With a newly developed netting gear, marine scientists at the Alfred Wegener Institute managed to catch a large number of juvenile polar cod (Boreogadus saida; also known as Arctic cod) living under the sea ice, in a bid to find out the fish’s origins and distribution, and also to determine how climate change would affect the stocks of polar cod in the future.
This information is essential as the polar cod plays a central role in the food web in the Arctic region, being the main food source for belugas, narwhals, ringed seals and numerous bird species. Despite its key role, our knowledge about this species is still patchy; till now, we still have not ascertained the size of the population or where they originate.
A new paper published in the journal Polar Biology — written by scientists from the Alfred Wegener Institute, Helmholtz Centre for Polar and Marine Research (AWI), the University of Hamburg and the Dutch research institute IMARES — reports on new developments in this field.
"For the first time, we've been able to use a special net directly below the sea ice to catch a large number of polar cod, and therefore to estimate their prevalence over a large area. If you extrapolate these findings, there could be more than nine billion polar cod living under the ice in the Eastern Arctic. What's more, we have also collected fundamental biological and physical data," said Carmen David, a biologist at the Alfred Wegener Institute and lead author of the new study.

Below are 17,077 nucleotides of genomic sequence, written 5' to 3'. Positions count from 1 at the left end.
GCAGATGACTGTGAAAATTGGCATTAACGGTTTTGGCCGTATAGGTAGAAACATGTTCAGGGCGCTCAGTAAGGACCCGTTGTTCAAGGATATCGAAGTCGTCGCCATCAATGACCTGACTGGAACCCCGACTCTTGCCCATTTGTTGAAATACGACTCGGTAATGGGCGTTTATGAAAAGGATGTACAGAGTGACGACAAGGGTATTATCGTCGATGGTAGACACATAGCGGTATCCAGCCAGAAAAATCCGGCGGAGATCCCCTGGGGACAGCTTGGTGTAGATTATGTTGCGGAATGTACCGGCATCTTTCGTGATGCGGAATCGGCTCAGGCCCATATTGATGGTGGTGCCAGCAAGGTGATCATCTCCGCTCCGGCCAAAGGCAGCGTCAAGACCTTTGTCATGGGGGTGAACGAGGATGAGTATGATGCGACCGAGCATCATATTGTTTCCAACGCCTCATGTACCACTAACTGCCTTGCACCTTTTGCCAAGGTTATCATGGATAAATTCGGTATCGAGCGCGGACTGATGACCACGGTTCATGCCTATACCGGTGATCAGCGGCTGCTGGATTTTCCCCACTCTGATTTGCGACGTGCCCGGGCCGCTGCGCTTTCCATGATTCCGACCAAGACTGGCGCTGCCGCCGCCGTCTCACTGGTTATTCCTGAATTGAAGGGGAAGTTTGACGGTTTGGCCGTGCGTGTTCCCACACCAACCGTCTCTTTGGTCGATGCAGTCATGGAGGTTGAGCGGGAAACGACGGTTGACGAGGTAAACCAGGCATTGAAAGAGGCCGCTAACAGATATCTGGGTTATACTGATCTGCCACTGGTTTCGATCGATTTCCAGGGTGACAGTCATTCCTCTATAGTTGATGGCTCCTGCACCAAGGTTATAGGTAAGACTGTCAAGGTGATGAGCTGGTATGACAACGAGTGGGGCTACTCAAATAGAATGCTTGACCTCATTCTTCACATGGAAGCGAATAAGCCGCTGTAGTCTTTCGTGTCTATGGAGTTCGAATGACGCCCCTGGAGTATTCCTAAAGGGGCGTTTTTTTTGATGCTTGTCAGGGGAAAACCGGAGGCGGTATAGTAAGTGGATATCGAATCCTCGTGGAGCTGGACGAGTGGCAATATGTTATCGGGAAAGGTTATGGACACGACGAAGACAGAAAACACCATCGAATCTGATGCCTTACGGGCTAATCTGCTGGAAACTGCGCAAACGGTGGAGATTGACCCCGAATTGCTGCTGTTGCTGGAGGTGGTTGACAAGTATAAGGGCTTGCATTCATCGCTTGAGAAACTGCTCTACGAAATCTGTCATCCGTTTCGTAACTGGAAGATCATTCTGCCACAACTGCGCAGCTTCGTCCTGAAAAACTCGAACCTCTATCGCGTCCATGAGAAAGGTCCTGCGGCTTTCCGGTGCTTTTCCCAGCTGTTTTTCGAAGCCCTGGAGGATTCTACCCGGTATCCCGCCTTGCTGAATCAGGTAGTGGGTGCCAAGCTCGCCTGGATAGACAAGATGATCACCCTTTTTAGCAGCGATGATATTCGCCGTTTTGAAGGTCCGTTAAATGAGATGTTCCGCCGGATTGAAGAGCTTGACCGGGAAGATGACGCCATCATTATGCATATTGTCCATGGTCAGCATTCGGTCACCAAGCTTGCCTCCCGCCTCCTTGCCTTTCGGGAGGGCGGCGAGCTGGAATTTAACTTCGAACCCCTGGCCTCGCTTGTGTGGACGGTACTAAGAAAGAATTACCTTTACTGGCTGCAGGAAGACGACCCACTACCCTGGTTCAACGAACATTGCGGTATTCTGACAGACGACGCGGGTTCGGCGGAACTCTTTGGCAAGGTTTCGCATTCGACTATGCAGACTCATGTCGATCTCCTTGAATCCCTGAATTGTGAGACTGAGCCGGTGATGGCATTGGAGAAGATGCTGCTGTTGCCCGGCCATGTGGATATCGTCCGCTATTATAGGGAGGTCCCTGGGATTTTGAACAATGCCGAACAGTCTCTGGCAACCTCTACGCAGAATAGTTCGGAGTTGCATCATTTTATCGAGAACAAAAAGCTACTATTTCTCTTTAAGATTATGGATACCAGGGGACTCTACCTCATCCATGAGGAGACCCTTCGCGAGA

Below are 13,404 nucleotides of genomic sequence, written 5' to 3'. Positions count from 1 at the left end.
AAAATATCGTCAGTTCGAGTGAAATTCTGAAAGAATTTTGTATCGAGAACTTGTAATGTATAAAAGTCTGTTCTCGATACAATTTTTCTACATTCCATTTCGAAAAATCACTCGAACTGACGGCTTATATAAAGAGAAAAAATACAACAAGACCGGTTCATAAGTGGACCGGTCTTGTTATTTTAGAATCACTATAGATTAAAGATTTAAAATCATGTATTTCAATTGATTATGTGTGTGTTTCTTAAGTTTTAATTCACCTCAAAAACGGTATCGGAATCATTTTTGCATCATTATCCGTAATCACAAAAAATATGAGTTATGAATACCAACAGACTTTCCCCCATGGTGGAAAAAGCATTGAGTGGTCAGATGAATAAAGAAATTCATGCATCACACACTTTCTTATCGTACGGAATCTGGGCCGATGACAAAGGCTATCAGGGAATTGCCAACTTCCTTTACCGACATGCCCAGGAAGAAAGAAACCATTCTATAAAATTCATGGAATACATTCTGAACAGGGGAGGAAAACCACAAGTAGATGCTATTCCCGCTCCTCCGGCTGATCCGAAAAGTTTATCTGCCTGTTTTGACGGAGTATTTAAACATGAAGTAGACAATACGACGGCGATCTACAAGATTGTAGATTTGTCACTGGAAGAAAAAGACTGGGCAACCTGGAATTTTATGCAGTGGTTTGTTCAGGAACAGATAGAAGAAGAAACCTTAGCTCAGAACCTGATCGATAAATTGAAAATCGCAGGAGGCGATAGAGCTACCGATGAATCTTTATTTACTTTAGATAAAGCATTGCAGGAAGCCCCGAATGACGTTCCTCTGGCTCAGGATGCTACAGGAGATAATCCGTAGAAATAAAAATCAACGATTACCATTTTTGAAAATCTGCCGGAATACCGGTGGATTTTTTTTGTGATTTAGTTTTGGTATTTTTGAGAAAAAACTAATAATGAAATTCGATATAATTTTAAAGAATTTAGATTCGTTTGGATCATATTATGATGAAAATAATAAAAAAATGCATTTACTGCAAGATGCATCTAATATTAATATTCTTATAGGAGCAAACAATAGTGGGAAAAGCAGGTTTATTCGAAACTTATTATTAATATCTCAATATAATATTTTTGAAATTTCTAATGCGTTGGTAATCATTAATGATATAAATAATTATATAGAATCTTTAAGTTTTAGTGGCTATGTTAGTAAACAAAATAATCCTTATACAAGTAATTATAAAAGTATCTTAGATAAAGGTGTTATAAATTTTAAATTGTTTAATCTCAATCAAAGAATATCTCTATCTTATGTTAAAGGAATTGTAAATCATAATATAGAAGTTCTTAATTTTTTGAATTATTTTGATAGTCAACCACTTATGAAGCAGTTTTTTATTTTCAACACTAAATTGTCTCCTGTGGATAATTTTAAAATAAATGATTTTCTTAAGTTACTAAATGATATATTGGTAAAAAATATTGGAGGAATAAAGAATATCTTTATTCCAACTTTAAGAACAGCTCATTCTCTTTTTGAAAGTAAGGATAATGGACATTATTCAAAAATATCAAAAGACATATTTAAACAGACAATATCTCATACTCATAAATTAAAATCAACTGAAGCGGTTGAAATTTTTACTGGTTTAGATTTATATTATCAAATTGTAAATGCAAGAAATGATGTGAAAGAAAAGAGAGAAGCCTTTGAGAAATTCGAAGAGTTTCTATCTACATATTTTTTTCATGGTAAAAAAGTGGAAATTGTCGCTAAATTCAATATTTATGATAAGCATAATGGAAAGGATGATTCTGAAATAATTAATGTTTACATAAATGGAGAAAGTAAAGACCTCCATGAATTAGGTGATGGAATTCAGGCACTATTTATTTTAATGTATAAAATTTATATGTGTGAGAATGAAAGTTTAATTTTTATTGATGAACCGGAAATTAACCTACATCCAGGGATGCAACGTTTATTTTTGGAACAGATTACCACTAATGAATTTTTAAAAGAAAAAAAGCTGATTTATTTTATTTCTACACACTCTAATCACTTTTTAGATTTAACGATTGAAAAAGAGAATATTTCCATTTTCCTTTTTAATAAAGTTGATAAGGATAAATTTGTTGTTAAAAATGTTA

The data had been collected in summer 2012 during an Arctic expedition on the research icebreaker Polarstern. At 13 stations between Greenland, Svalbard and Russia, scientists used a specially developed sub-ice network for kilometres along beside the ship. The size of a car, it was constructed so that its frame can be immersed under the sea ice and be manoeuvred underneath the sea ice. It also has a ‘suit’ (Surface and Under Ice Trawl) to catch the fish, as well as a camera and various instruments to measure the ice thickness, temperature, salinity, etc.
As a result, the scientists were able to get their hands on a much larger number of cod. (Previously, the cod had to be hand-caught by divers going under the ice.) With this greater insight into the life cycle of the polar cod, they were able to determine that the polar cod population beneath the ice was possibly much greater than previously believed. The fish lived not only under the ice, but also under overhangs and in crevices as well.
To find out where juvenile polar cod originate, scientists used satellite data and computer models to trace the slow movement of the drifting sea ice. For some time, it had been assumed that they had arrived in the central Arctic from their spawning grounds in the coastal waters in the Kara and Laptev Sea, north of Siberia. New sea ice forms there in the autumn, and is slowly pushed north to the open sea by the wind. It was assumed that the juvenile fish would shelter under the ice and follow it all the way to the Arctic.
Study co-author and AWI biologist Hauke Flores said that they had used the satellite data to determine how far the ice in that particular area had travelled, saying, "It took the ice between 240 and 340 days to travel from the coast to our measurement stations in the sea. These figures correspond with the age and size of the juvenile polar cod that we caught."
Analysis had shown that all the fish were healthy and strong, indicating that there was an abundant supply of amphipods under the ice for the fish to consume. Hence, the sea ice was indeed a veritable nursery for polar cod.
14th October 2015
Oceano Glaciale Artico